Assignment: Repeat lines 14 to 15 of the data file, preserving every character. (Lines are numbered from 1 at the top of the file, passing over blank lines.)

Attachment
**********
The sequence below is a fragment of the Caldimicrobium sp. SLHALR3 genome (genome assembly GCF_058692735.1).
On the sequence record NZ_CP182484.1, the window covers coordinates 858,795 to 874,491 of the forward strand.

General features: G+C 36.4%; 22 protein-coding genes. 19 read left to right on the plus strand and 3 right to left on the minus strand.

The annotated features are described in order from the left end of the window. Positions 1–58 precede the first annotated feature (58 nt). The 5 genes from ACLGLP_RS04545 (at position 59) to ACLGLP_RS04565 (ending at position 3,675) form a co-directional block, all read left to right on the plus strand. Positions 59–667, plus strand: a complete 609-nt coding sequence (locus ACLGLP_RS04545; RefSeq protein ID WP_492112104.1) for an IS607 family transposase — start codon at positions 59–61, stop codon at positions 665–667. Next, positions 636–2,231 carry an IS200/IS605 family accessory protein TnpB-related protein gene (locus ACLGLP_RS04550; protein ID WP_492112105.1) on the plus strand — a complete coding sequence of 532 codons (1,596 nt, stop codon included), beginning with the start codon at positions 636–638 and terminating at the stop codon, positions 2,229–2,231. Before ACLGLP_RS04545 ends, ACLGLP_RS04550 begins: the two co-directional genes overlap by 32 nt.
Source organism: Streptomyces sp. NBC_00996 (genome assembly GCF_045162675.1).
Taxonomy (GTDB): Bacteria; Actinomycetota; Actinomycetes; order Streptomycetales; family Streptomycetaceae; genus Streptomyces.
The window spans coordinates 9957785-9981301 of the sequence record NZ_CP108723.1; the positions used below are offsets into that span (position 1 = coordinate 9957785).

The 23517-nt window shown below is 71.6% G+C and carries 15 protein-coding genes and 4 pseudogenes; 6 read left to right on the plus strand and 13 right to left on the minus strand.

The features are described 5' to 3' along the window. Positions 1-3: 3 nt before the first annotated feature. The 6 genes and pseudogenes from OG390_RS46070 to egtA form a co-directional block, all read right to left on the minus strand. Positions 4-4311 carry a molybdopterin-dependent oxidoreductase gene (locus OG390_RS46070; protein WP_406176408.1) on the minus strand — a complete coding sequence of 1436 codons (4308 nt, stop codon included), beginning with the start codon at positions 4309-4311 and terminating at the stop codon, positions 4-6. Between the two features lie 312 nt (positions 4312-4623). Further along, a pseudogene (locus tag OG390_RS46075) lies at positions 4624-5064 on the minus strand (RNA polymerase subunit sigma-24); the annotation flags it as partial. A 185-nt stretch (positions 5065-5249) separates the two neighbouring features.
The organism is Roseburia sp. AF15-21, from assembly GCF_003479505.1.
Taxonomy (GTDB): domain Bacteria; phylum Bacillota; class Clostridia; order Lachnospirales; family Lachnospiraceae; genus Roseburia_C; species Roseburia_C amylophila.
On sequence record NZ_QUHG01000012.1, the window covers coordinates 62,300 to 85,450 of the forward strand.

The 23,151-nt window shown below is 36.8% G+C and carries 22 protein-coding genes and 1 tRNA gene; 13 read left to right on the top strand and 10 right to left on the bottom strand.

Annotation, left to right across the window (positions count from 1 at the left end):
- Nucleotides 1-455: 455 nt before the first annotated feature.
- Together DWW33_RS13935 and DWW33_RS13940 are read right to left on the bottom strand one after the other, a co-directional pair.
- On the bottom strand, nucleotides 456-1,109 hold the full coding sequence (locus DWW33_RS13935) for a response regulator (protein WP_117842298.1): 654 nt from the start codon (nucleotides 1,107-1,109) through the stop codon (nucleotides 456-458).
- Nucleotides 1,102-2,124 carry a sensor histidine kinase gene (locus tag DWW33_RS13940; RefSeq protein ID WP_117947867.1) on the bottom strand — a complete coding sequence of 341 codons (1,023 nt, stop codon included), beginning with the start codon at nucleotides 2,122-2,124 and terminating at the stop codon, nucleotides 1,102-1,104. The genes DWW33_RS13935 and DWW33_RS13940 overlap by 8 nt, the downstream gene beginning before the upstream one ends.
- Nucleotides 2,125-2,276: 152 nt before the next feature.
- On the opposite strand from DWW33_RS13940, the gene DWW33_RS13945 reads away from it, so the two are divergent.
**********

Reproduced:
Annotation, left to right across the window (positions count from 1 at the left end):
- Nucleotides 1-455: 455 nt before the first annotated feature.